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The Browns will be without Pro Bowl cornerback Denzel Ward in their matchup with the Broncos. (Scott Galvin / USA Today)

4. The best way to help a rookie quarterback is to run the ball. A week after their run game sort of stalled, the Browns will look to get back to riding the Jerome Ford–Kareem Hunt combination on Sunday in hopes they can help move the chains.

The Broncos have the No. 31 rush defense by DVOA (defense-adjusted value over average). They’re last by a significant margin in opponent yards per rush attempt (5.5) and yards per game (160). The gashing by the Dolphins somewhat skewed those numbers, but the Browns have to look to rev up their rushing attack and hope Ford can get back to making the big runs he’s made at various points of the season.

Otherwise, expect more safe passes from Thompson-Robinson early and Cleveland to move the pocket for the rookie. The Browns don’t want Thompson-Robinson to run a bunch and expose himself to many hits, but he’s mobile enough to extend plays and occasionally take off by design. The hope is the passing game can grow with more reps — the reality is the Browns are mostly fine with Thompson-Robinson continuing to try to feed Amari Cooper and David Njoku, who had 15 targets last week.

A lot of these games will continue to be decided by which team can get that monstrous yard in key third- and fourth-down situations. The Browns trust Hunt to always get a yard, and they trust their defense to get its share of stops. I’m interested to see how often the Browns are willing to let Thompson-Robinson throw downfield, either to keep Denver’s defense honest or try to catch it getting greedy.

5. Stefanski wouldn’t share his thinking on the quarterback depth chart, but Joe Flacco just completed his first week with the team. Though the obvious expectation is Flacco will go from the practice squad to the active roster at some point, the open spot from McLeod going to injured reserve might be for veteran linebacker and special teams player Jordan Kunaszyk this week. Cleveland has until Saturday afternoon to finalize its roster for the game in Denver.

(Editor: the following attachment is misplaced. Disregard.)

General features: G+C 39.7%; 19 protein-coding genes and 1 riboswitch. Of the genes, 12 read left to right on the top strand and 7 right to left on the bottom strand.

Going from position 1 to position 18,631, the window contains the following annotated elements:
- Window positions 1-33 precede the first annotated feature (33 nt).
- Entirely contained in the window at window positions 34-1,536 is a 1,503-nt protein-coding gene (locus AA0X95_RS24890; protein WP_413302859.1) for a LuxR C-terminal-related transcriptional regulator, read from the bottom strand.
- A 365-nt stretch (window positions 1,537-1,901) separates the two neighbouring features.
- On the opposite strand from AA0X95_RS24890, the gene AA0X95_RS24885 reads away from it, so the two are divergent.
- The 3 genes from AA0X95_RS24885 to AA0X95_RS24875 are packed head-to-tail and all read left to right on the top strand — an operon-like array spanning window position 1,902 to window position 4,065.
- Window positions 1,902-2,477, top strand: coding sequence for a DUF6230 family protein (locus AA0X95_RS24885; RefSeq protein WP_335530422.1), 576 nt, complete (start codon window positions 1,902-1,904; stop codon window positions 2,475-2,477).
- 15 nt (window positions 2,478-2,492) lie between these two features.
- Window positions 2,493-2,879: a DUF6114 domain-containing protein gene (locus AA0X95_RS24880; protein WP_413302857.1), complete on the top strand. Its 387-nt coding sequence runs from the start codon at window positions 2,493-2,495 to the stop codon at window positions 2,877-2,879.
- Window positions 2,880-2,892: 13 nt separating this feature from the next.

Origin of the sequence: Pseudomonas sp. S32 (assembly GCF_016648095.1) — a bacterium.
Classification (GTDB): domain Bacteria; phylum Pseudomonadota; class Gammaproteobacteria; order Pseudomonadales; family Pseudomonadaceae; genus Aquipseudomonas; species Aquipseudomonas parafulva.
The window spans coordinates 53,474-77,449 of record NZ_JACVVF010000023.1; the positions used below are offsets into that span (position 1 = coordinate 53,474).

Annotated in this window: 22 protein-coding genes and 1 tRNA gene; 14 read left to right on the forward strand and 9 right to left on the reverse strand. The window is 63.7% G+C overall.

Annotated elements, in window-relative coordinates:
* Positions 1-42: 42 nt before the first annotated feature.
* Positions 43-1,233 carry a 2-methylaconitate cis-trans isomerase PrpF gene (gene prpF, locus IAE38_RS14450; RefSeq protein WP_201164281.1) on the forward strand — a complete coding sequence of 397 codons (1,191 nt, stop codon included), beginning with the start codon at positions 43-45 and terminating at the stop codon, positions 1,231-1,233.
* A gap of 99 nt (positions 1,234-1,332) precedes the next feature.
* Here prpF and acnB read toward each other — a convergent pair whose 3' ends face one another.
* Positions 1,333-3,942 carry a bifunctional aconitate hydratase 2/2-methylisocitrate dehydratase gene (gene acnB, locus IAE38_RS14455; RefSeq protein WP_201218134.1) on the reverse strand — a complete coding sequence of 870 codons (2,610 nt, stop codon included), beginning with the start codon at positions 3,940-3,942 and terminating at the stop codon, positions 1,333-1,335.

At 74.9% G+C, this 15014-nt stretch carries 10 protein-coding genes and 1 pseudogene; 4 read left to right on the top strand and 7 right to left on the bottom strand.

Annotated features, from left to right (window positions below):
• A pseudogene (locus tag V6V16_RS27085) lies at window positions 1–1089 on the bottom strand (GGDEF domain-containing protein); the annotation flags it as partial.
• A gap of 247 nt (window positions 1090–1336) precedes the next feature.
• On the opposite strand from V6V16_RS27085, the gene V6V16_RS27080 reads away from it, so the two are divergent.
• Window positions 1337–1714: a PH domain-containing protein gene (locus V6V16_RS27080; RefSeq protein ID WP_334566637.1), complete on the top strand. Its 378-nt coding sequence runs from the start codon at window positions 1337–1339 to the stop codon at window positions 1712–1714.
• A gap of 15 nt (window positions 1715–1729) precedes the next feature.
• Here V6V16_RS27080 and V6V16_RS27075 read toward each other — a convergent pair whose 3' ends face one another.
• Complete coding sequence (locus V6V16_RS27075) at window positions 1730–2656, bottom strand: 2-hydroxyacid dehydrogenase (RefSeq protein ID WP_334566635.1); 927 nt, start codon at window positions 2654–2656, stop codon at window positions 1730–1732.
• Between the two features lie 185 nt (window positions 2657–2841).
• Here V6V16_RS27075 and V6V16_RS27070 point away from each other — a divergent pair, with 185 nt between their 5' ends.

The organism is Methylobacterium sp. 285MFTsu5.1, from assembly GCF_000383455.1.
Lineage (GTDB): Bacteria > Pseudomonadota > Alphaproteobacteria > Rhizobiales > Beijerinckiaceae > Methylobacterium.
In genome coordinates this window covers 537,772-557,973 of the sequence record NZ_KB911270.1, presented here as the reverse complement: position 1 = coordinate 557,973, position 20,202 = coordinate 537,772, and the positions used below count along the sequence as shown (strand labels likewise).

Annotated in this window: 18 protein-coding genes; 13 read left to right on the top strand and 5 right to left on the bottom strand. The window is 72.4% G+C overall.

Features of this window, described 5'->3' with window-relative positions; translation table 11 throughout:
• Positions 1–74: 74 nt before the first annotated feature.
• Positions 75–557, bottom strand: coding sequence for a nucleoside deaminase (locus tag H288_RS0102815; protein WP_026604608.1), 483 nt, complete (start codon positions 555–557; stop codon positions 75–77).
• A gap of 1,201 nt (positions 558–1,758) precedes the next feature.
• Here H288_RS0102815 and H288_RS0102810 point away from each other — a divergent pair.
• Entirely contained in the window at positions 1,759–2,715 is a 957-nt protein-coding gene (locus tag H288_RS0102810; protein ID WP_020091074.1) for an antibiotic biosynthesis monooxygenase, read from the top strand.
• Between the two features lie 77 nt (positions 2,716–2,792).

Flacco has said he’s just here to help the Browns, and that he’s grateful for the opportunity. He sounded a little peeved that he was still available in late November, but he said he’s done his best to remain in shape and stay ready. It’s my belief that the Browns might wait at least a week before viewing Flacco as any kind of realistic option, but it’s Flacco’s experience that led to this new partnership. The obvious hope on the Browns’ part is that Thompson-Robinson continues to grow into the starting role and improve with more work.

The thought that the Browns should — or will have to — have a short leash on Thompson-Robinson isn’t necessarily right or wrong. They’re playing for a postseason berth and playing in high-stakes games. Stefanski has proven that he can game plan and coach around a quarterback’s inexperience, and there’s certainly a chance Thompson-Robinson will continue to get better. If defenses can rattle the rookie or force him into bad spots, and the Browns feel they can’t work around his weaknesses, then they’ll need to make a change.

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I don’t think Flacco should be viewed as a savior. Lots of teams have dealt with quarterback crises this season, and no one previously signed Flacco. I think he made perfect sense as the emergency option and the kind of player who’s been through a lot of important NFL Decembers. I’d guess that Stefanski hopes the Browns don’t have to find out what Flacco really has left.

Nothing about the Browns’ first 10 weeks tells us that the next seven will be especially predictable, so let’s see what happens — and continue to watch this defense work.

6. The Browns fly to Denver on Saturday. They’ll fly to Southern California after the game and practice next week at UCLA, Thompson-Robinson’s alma mater, ahead of their game against the Rams.

Stefanski put a lot of thought into these travel plans, and he ultimately chose this for both sports science and team chemistry reasons. The Browns will look to save their legs, enjoy seeing the sun a bit and focus — win or lose this week — on the stretch run. Clearly, team ownership has spared no expense in building this roster or OK’ing previous road trips to the Greenbrier Resort and Philadelphia, so the Browns will hope to benefit from the time away.

Will they be using the week to get Flacco ready? Will they have Ward back next week? Might they extend this win streak and be playing for first place in the AFC North when they face the Rams? It’s been a wild ride, and that should continue. Stefanski only talks about focusing on the next one, and Cleveland’s defense should see another game it has a chance to dominate.

(Top photo of Dorian Thompson-Robinson: Jason Miller / Getty Images)